The first thing one can notice when reaching Muinak is the strong smell of iodine in the empty dry steppe. One feels as if the sea is near.
In the Soviet period, Uzbekistan became a center of cotton growing. To raise productivity, irrigation systems were established here, which took away water from the two local once-affluent rivers, Amu-Darya and Syr-Darya. This became the main cause of the natural disaster that followed.
This is the only hotel in Muinak. The custodian is an elderly woman, who has always lived in the town. There are paintings with marinas in the hotel hall. These marinas were painted by artists watching the sea from the hotel windows.
Before the sea shoreline changed, there was one of the largest Soviet fish tinning factories in Muinak, which sent fish tins to all the places of the USSR. Now one can freely walk around the factory area.
Most of its structures have been destroyed; only a mosaic depicting fishing has been preserved at the entrance.
After closure of the fish tinning factory, thousands of people began to leave the town. Now mostly Karakalpaks, the indigenous population, inhabit the town of Muinak. Just as 70 years ago, children go to school, but now they go to school past ruins. Schoolchildren all over Uzbekistan wear white uniforms.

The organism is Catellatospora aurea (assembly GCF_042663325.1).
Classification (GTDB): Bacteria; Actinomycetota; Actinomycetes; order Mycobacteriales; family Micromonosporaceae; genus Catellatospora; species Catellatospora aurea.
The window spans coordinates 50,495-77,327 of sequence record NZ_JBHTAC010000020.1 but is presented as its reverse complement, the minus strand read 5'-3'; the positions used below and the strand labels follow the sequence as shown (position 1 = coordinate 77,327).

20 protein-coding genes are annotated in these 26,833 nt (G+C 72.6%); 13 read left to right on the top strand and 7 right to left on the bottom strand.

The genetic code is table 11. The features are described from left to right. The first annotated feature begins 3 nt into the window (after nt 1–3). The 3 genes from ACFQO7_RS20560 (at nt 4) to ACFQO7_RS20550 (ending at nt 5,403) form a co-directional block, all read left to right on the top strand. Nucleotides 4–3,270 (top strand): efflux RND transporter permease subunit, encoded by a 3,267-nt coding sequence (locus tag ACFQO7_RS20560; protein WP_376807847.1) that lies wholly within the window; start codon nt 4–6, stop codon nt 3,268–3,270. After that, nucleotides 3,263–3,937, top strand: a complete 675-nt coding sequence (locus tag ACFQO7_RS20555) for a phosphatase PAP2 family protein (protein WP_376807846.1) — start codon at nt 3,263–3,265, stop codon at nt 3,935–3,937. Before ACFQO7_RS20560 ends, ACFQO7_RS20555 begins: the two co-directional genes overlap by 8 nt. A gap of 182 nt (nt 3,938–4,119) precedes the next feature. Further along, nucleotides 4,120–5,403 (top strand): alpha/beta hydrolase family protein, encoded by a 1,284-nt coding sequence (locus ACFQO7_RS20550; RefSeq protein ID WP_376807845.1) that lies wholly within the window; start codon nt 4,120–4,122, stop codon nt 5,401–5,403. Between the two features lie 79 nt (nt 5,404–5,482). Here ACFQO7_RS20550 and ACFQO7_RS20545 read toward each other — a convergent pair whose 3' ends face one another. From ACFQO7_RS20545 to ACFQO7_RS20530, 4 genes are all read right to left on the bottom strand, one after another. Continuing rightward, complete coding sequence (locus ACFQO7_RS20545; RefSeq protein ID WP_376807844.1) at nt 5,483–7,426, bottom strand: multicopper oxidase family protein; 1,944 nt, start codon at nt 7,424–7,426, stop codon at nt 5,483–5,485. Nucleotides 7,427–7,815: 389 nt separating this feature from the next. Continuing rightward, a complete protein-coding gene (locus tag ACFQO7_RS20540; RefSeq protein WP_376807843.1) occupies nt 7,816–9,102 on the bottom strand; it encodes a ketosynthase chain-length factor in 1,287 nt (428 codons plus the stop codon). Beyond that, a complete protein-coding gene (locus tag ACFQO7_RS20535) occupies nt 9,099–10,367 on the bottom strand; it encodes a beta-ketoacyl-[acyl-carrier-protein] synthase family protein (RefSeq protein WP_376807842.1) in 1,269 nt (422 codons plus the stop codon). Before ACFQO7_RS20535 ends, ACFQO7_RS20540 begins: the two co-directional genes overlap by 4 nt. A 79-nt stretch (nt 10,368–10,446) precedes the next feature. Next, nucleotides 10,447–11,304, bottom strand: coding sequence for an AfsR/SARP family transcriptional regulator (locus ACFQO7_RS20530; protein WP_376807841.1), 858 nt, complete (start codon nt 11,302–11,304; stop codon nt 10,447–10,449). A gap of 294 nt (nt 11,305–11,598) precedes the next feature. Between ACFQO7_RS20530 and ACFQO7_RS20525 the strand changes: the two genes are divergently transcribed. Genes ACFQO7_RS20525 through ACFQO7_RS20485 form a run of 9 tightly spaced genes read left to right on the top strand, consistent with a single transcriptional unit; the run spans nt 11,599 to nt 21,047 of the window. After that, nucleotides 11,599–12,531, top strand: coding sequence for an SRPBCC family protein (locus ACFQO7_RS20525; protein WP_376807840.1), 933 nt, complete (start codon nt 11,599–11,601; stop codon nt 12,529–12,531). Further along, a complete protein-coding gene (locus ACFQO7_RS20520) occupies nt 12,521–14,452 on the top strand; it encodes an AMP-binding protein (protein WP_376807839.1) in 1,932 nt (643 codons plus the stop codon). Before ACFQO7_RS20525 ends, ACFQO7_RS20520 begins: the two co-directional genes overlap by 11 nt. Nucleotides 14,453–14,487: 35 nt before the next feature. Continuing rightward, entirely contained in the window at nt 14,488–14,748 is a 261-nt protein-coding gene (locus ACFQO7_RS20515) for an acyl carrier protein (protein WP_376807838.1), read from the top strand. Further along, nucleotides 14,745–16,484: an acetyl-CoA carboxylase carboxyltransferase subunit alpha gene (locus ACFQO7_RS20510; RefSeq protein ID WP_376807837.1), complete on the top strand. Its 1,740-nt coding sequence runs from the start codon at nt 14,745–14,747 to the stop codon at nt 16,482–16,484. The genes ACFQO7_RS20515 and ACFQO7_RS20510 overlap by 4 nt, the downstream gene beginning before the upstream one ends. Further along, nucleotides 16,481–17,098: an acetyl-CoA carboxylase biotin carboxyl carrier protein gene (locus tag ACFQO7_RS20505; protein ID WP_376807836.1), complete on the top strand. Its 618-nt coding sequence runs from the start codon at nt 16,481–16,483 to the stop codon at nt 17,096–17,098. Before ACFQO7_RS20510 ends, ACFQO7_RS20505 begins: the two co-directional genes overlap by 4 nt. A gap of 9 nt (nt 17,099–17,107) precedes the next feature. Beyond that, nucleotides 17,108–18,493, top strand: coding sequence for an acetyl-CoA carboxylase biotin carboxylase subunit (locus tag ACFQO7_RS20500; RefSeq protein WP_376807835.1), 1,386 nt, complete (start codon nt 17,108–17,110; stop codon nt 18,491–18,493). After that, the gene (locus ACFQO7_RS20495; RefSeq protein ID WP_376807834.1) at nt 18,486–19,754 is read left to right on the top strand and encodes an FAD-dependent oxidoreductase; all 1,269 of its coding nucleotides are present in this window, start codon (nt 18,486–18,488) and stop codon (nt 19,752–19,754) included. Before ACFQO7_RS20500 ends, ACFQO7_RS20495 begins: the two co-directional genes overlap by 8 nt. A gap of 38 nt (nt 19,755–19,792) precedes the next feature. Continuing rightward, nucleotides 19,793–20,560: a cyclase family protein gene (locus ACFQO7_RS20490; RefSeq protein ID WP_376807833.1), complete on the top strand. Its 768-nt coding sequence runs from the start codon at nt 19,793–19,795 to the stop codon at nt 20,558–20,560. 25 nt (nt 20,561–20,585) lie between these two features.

We are driving the car on the sea bottom; the land is deserted both on the right and on the left. Vladimir is driving, a former pilot, who has lived all his life in Muinak. Vladimir remembers all the events, as though they happened only yesterday. “Do you see the steps? This is what has been left from a large resort. On the left there were structures of a children’s camp…”.
The surroundings of Muinak have been known for their salt lakes with healing properties. On our way, we stop near one of them.
This is a white lake, filled with salt and surrounded by a desert.
We drove the SUV for six hours until we reached the seashore. As we arrived, Vladimir treated us to baked wild boar meat: the former sea bottom has become a suitable habitat for wild animals. Local people hunt them. In the steppes, there are wild boars, hares, foxes and wolves. It is unsafe to sleep in a tent on the shore.
Because of the high salt content in the sea, there is practically no life in the sea now. The only species still living in the waters of the sea is the crustacean Artemia salina. It is caught on a massive scale and is widely used on medicine and in cosmetology. The red line on the shore is the Artemia eggs, a valuable export item.
As we reached the shore, we immediately wanted to take off our shoes and to walk barefoot on the sand. The “snowy” shore is covered with slat sediments. Its surface is so hard that our feet hurt.